The transformation of an object, taken out of its element and relocated in a new, foreign environment, sometimes results in its demise. I frequently experience that situation when transplanting delicate tomato plants from their plastic containers to the still-cold dirt in the garden bed. Sometimes the new surroundings alter the composition of the resettled object.
When Mimi Girma, from Ethiopia, brought a mask from Bourkina Faso, she carried a sacred object used in ritual to the United States, but pulling it from its roots in no way lead to a diminished artifact. "Masks that are used in Africa are a part of rituals that take place within a specific area or village," Mimi said. "They are used to celebrate such events as a birth or festivals for harvest. They are to honor ancestors who’ve come before us or to celebrate our children, to celebrate fertility or to pray for fertility, to honor nature around us," Girma explained. "The masks are used for different purposes that are intertwined with our existence. So every rite of passage, every aspect of our lifetime is intertwined," said Girma.
But as I looked up at the wall in the Mira Gallery, located at El Colegio in Minneapolis, I saw a large piece of wood, shaped like the bottom of a bathtub. The huge object, hung by nails against the wall, also featured a circular cutout at the top. Earthen pigments had been used to dye a simple pattern on it’s face.
Mimi Girma had just told me this was a mask, but there’s no way someone could parade around wearing this thing pretending to be at the Mardi Gras carnival. Girma politely pointed out the three small holes, two eyes, one mouth. "It’s not worn like a mask at Mardi Gras. It’s a very sacred ritual. In some traditions you would not get to see who is behind this mask," Girma explained. "It’s basically something higher than our common humanity. It is to remind ourselves that our connectedness to one another is dictated by our connectedness to a higher being. It is to remember that this is powerful and we’re connected to this that is powerful; we’re a part of that," said Girma.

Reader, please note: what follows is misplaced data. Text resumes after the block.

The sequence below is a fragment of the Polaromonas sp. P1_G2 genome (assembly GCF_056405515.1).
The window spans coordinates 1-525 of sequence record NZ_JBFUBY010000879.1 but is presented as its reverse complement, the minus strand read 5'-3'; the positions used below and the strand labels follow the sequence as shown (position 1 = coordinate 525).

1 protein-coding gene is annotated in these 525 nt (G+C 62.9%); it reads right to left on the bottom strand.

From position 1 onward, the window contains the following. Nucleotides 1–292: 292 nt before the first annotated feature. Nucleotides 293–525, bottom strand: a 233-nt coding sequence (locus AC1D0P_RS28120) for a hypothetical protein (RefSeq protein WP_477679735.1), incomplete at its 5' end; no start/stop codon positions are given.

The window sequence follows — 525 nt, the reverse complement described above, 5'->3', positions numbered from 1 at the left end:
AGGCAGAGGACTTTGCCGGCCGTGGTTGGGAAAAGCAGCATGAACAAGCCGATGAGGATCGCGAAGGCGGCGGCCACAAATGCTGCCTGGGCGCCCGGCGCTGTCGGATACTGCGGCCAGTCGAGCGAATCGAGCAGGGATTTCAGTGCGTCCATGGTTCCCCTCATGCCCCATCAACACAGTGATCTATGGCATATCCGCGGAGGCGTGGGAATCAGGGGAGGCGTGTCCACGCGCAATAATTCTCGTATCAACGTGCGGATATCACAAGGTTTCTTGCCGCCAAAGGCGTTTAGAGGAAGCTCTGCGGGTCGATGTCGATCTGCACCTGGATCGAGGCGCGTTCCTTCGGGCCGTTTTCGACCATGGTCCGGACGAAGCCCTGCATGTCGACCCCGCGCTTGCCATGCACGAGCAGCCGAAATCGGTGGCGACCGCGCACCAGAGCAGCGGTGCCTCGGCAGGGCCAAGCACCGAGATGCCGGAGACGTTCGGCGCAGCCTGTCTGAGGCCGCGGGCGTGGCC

So it’s facilitating the connectedness, I said.
"Oh absolutely. There is a connectedness with creation, where we come from, our education, our respect. There’s a direct line with the connectedness of creation," Girma assured me. "So you pay your honor, you pay your homage, you pay the respect that you have with absolute reverence, absolute reverence for that which is unseen. This (mask) is a way of bringing the power that is unseen into the realm of reality…to continue the customs, to teach and to, you could say to worship, but that’s not exactly the word, but it is coming together in a belief system that helps you honor who you are in your connectedness," clarified Girma
And yet, here in Minneapolis, I’m looking at a collection of artwork, one of over eighty pieces and it included a sacred, ritual object. "This mask was an original functional piece and it was not made for our space. It is now a piece of art, but not originally," said Girma. "For us, art comes out of functional, every day experience. It becomes art when taken out of its element."